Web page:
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Nisimazine Rotterdam 23rd January - 27th January 2014


content

Page 2 Page 3 Page 4 - 5 Page 6 - 7

Index Page 26 - 27 Inferno Editorial Page 28 - 29 Grandmas’s Dream The Island + Hacked Circuit A Million Miles Away Dominga Sotomayor & Page 30 - 31 Even Pricks Katarzyna Klimkiewicz Here is Everything Page 8 - 9 Giant It Has Already Ended Page 10 - 11 Village Modèle Letters to a Refusing Pilot Page 12 - 13 Working to Beat the Devil Page 14 - 15 Thig + The Chimera of M. Page 16 - 17 The Voice Thief Walk with Me Page 18 - 19 Two Points of Failure Page 32 - 33 Page 34 - 35 Nefandus Trilogy + Photo Reportage Trento Symphonia Page 20 - 21 IFFR in Pictures Page 36 - 37 Our time + Palace at the Sea Page 22 - 23 Ancha es Castilla Page 24 - 25 Black Tapes from Moon and Mars Page 38 Critics’ Votes


editorial This parallel universe in an eye opener, believe me! For three consecutive years we have brought several editorial teams of young writers, photographers and video bloggers from all over Europe, to dive deep into the parallel reality of the Tiger Shorts competition of Film Festival Rotterdam. In this time we have come to accept and admire the unique character of the festival, and this competition in particular. Its experimental nature may not please all, but those confident and brave enough to face up to the challenge, will surely feel the sweet taste of reward by the end. Nisimazine is starting off another long year of massive Film Festival coverage, bringing to you all the news and opinions on films from new upcoming filmmakers. It is a privilege to do so, but also exhausting. Rotterdam is fortunately one of the major sources of much of the energy that keeps us going on our mission. It is here, on a yearly basis, where we are fed a healthy dose of cinema´s most artistic and abstract vein, renewing our optimism in the gentle art of filmmaking. In others words, a real eye opener. Sounds too much? Well, I shall let the following pages speak for themselves.

Consensus is an illusion when the time comes to discussing films. Our voting poll (page 38) is there to prove it. Nevertheless, after much deliberation and discussion, there are a few films which have generated a collective and consensual admiration amongst our team. One of them is the intimate and emotional story of an isolated Darwinist who makes a rare discovery, in British filmmakers Chu-li Shewring and Adam Gutch´s Working to beat the devil (page 13). Michael Moshe Daham, an ex-Hollywood producer turned conceptual filmmaker/artist, also “hit” us pretty hard with his abstract but pertinent Two point of failure (page19), a visual dissertation on the end of the analogue era. And what to say of Hayoun Kwon Village Modèle (page 11)? This odd visit to a North Korean propaganda model town left us all virtually speechless. Perhaps most surprising of all is how Nisimazine´s critical pulse was, at least partially, in tune with the juries. The ultimate great winner, Dominga Sotomayor´s and Katarzyna Klimkiewicz´s The Island (page 5), a portrait of a family reunion destined for tragedy, scored high on both counts. So be brave and turn the page and get ready to discover 24 of some of the nmost unusual and surprising shorts films of the year. Enjoy!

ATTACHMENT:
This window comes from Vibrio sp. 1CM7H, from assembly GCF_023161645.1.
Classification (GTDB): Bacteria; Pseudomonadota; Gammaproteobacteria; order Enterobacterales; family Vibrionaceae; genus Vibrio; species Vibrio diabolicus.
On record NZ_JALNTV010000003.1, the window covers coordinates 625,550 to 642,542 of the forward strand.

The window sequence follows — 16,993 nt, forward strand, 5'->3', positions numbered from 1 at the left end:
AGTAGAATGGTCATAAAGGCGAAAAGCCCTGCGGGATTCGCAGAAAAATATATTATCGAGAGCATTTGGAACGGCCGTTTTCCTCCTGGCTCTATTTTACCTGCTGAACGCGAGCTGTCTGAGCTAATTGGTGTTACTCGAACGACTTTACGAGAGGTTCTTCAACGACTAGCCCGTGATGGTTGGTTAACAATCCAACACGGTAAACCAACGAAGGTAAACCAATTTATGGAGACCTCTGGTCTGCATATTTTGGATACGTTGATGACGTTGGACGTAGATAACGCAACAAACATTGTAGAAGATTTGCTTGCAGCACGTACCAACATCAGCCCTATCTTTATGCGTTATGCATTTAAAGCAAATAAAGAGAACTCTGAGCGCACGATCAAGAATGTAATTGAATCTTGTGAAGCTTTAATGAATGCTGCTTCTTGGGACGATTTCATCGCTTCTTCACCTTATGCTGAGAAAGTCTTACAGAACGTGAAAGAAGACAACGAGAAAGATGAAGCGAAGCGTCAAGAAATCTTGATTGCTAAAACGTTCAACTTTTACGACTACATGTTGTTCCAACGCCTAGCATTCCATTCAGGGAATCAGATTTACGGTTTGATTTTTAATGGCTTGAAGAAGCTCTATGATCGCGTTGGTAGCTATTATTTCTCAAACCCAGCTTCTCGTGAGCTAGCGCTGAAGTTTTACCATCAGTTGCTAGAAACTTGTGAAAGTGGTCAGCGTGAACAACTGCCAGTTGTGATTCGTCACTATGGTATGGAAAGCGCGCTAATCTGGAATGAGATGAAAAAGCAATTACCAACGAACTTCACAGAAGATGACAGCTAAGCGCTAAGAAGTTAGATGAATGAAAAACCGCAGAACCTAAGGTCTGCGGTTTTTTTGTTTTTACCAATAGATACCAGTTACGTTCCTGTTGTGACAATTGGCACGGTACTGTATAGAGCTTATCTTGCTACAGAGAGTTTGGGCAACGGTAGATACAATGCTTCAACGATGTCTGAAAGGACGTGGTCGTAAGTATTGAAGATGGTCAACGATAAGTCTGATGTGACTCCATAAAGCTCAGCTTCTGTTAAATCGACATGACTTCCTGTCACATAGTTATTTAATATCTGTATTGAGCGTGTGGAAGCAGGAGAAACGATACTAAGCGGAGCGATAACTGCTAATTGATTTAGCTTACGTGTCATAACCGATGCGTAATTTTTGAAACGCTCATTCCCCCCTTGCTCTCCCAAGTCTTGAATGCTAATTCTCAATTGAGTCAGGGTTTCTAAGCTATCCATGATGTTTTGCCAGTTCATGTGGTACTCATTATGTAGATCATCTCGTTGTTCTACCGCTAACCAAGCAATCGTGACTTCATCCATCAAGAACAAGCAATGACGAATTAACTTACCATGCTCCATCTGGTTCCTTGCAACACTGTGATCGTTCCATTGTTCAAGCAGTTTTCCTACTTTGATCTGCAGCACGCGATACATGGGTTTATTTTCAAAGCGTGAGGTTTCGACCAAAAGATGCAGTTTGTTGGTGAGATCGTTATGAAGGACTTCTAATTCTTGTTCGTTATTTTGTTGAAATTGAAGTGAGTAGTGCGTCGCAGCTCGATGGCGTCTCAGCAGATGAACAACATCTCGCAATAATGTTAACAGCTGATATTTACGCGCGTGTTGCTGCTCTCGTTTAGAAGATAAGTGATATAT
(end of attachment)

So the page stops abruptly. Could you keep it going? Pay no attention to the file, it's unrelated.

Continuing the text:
by Fernando Vasquez


The Island

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by Dominga Sotomayor & Katarzyna Klimkiewicz (Chile/Poland) The Island is an exquisitely authentic short film portraying a family reunion on a beautiful Chilean island, shadowed by a tragic event. There is a sense of nostalgia and innocence to the story. The island replete with memories gives a chance for the family members to recall the past, yet the memories tend to be vague and varied according to each character. The bitter sweetness conceived by digging in the past absorbs the viewer and reminds us how fragile and fading life and memories can be –time distorting moments we hold dear. The two directors, Dominga Sotomayor and Katarzyna Klimkiewicz, have brilliantly brought together both exotic Chile and Poland’s Eastern European flavour in this bilateral short film, being neither utterly Latin American, nor outright European. With its own fixed pace and perception, the island is a great choice both story wise and visually, offering gorgeous frames, splendid colours, and creating an unique atmosphere of an odd reality. Inti Briones´ cinematography leaves an impression of a camera tenderly hovering in between people and action. The documentary-like style makes you feel like you are there, amongst the gathering and its activities, observing; not as a creepy stalker, but in a absolutely harmonious way.

The characters are almost extraordinarily authentic. In the best sense they are stereotypical and universal. However, the reunion doesn’t seem cliché, on the contrary, it is very organic and credible. The authenticity may be explained by the fact that only two of the actors – one of which was Sotomayor’s mother – were professional and all the other people were Sotomayor’s actual family members, friends or locals. The ending is predictable from the get go, but the filmmakers succeed in simultaneously surprising and frustrating the viewers with their plot closure. Tension is kept by the unrevealed accident, while the viewer´s experience the anxiety of the horrible truth about to be exposed. And yet Sotomayor’s and Klimkiewicz’s intention was never to show the fatal moment and the reactions, but to capture the innocence and sincerity of the moment. It is almost heart-breaking to witness the everyday life of a family developing before our eyes knowing the inevitable conclusion that will shatter them. This beautiful day will be remembered differently, because it will be tainted by the last news. The Island is a magical, subtle, yet rich film, which absorbs you in its world.